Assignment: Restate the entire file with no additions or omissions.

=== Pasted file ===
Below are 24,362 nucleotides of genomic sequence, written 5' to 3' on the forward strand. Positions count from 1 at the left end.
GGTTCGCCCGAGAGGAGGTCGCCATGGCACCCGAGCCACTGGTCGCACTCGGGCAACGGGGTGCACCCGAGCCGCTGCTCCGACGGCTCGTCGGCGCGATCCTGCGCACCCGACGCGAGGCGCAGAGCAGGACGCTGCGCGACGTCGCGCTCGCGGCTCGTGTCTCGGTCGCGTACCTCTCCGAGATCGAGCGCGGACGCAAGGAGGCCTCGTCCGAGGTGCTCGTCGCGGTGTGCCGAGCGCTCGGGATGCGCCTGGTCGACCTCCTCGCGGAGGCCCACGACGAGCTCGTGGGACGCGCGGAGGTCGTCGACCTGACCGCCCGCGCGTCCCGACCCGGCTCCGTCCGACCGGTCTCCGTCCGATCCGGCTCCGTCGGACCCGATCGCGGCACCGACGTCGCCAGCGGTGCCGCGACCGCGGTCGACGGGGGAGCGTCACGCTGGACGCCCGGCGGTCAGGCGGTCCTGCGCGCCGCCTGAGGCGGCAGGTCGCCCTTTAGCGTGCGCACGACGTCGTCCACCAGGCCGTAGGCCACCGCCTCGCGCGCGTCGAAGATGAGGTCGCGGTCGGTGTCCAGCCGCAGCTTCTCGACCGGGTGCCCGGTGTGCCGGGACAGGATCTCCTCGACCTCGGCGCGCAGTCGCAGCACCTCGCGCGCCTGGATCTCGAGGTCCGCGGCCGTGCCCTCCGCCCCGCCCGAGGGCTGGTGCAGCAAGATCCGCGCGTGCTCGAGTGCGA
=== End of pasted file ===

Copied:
Below are 24,362 nucleotides of genomic sequence, written 5' to 3' on the forward strand. Positions count from 1 at the left end.
GGTTCGCCCGAGAGGAGGTCGCCATGGCACCCGAGCCACTGGTCGCACTCGGGCAACGGGGTGCACCCGAGCCGCTGCTCCGACGGCTCGTCGGCGCGATCCTGCGCACCCGACGCGAGGCGCAGAGCAGGACGCTGCGCGACGTCGCGCTCGCGGCTCGTGTCTCGGTCGCGTACCTCTCCGAGATCGAGCGCGGACGCAAGGAGGCCTCGTCCGAGGTGCTCGTCGCGGTGTGCCGAGCGCTCGGGATGCGCCTGGTCGACCTCCTCGCGGAGGCCCACGACGAGCTCGTGGGACGCGCGGAGGTCGTCGACCTGACCGCCCGCGCGTCCCGACCCGGCTCCGTCCGACCGGTCTCCGTCCGATCCGGCTCCGTCGGACCCGATCGCGGCACCGACGTCGCCAGCGGTGCCGCGACCGCGGTCGACGGGGGAGCGTCACGCTGGACGCCCGGCGGTCAGGCGGTCCTGCGCGCCGCCTGAGGCGGCAGGTCGCCCTTTAGCGTGCGCACGACGTCGTCCACCAGGCCGTAGGCCACCGCCTCGCGCGCGTCGAAGATGAGGTCGCGGTCGGTGTCCAGCCGCAGCTTCTCGACCGGGTGCCCGGTGTGCCGGGACAGGATCTCCTCGACCTCGGCGCGCAGTCGCAGCACCTCGCGCGCCTGGATCTCGAGGTCCGCGGCCGTGCCCTCCGCCCCGCCCGAGGGCTGGTGCAGCAAGATCCGCGCGTGCTCGAGTGCGA